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Section 1.8 Introduction Bootcamp

Subsection 1.8.1 Units

Subsection 1.8.2 Uncertainty, Significant Figures, Rounding

Subsection 1.8.3 Propagation of Uncertainty

Subsection 1.8.4 Order of Magnitude

Subsection 1.8.5 Dimensional Analysis

Subsection 1.8.6 Miscellaneous

In Astronomy, a unit of distance, called parsec (pc), is in common use. It is defined to be the distance at which an object of size 1 Astronomical Units (AU) \((\approx 150\times10^6\ \text{km})\) will subtend an angle of 1 arc-second, which is equal to \(1/3600\) of one degree. Two stars in a binary star system separated by \(8.6 \times 10^{14}\ \text{m}\) are seen to subtend an angle of \(0.2\ \text{arcsec}\text{.}\) How far away are the stars (a) in pc, and (b) in meters.



(a) \(2.9 \times 10^4\text{ pc}\text{;}\) (b) \(8.9 \times 10^{20}\text{ m}\text{.}\)


A \(5\text{-m}\) pole is attached to a boat. When the boat is \(4\text{ km}\) away from the shore, you can see only \(3\text{ m}\) of the pole above water. Use this information and assumption that Earth is a spherical ball to estimate the radius of earth.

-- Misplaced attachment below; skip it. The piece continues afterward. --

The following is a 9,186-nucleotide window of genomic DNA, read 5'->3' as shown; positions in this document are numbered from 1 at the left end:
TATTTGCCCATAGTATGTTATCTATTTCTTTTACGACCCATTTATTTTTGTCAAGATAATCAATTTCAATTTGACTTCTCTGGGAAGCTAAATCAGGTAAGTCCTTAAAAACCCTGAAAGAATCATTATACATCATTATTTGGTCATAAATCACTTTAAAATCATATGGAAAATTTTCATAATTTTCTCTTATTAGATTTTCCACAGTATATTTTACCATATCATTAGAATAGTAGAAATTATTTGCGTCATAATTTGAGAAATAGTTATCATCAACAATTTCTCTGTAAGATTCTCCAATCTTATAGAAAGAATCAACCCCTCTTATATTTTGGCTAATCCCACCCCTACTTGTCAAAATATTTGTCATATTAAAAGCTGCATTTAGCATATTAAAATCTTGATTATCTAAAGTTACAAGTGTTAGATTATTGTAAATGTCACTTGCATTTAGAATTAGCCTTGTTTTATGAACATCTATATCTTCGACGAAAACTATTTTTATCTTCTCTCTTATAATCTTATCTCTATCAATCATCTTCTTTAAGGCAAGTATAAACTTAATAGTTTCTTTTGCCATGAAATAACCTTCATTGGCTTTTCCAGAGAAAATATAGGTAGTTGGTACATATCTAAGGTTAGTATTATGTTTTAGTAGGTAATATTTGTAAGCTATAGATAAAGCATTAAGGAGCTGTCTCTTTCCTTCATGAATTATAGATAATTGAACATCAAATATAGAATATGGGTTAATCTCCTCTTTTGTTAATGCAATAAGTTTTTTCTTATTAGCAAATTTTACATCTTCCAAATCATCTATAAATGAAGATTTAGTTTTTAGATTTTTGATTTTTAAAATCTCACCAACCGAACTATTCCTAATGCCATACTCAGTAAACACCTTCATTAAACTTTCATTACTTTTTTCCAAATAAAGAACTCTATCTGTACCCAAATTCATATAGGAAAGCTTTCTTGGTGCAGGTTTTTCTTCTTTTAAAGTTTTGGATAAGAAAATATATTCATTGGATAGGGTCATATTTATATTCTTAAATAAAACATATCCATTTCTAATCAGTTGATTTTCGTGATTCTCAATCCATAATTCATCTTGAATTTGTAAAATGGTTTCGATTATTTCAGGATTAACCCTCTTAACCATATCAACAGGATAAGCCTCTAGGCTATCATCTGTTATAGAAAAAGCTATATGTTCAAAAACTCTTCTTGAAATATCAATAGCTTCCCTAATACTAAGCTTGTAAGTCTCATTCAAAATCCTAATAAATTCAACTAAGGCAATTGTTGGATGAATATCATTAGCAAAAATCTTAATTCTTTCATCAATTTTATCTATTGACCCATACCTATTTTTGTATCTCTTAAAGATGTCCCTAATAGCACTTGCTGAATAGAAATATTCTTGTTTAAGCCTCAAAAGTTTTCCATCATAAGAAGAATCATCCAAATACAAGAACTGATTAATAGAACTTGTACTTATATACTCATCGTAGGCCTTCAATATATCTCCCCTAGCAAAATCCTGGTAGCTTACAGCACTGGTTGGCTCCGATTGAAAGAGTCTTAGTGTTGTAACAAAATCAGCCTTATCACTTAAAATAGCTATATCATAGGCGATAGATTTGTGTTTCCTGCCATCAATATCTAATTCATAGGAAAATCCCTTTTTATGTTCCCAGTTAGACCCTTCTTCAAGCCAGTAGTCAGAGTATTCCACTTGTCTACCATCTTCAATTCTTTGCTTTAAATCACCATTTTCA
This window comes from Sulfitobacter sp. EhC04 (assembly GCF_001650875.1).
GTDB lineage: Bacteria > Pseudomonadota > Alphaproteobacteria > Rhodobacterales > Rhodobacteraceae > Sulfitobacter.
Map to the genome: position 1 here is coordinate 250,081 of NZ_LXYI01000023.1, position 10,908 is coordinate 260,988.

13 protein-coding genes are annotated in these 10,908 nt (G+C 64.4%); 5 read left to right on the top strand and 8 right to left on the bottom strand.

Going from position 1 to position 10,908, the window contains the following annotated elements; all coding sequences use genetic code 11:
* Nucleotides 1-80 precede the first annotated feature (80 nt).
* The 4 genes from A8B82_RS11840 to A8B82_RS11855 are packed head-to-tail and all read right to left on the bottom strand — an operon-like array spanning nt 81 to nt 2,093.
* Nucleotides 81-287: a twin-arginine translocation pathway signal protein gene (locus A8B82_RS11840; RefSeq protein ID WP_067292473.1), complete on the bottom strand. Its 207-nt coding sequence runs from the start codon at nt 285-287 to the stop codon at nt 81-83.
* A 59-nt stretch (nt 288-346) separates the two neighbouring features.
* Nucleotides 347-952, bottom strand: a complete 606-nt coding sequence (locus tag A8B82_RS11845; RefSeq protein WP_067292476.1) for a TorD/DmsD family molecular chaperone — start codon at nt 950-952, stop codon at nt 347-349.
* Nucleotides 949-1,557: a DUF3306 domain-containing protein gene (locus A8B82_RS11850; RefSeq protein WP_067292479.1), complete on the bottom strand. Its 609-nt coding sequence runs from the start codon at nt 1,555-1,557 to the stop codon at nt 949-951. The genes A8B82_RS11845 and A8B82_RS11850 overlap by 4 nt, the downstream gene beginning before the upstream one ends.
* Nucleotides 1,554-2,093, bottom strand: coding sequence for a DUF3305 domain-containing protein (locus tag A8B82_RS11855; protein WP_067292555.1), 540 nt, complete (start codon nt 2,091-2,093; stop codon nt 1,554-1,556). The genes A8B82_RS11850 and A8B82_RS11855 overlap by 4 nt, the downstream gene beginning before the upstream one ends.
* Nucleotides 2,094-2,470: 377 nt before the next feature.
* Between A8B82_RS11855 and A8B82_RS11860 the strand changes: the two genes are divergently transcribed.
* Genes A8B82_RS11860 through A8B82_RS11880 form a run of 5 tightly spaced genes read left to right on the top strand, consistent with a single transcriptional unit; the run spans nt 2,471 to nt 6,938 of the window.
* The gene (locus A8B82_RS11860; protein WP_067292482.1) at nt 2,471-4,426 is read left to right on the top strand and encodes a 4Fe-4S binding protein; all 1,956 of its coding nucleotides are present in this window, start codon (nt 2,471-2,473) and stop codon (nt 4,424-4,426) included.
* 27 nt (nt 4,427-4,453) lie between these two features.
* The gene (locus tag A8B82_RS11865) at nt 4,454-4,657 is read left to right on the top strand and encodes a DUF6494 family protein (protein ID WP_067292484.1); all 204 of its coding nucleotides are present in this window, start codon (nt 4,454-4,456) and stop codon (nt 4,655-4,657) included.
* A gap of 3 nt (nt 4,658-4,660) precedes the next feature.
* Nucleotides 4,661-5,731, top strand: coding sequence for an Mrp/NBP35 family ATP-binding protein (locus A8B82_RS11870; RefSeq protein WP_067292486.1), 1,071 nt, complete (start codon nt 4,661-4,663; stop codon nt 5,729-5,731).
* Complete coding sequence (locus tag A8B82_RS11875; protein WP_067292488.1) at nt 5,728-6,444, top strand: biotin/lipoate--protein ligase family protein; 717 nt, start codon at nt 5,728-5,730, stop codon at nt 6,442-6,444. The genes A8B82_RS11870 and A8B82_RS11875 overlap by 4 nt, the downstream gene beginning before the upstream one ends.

Figure 1.8.32.

The British physicist G. I. Taylor argued that the radius \(R\) of a spherically symmetric nuclear explosion must depend on the energy \(E\text{,}\) the initial density of air \(D\text{,}\) and time \(t\) since explosion. Using dimensional analysis, find a formula for the radius at time t after the explosion. [Challenging problem]



\(R=CE^{1/5}D^{-1/5}t^{2/5}\text{,}\) where C is a dimensionless constant.


By dimensional analysis, find a formula for the oscillation frequency of a star of radius \(R\) and density \(D\text{.}\) Note that you will also need the dimensions of Newton's gravitational constant also, which is \([G_N]=[L]^3[T]^{-2}[M]^{-1}\text{.}\) [Challenging problem]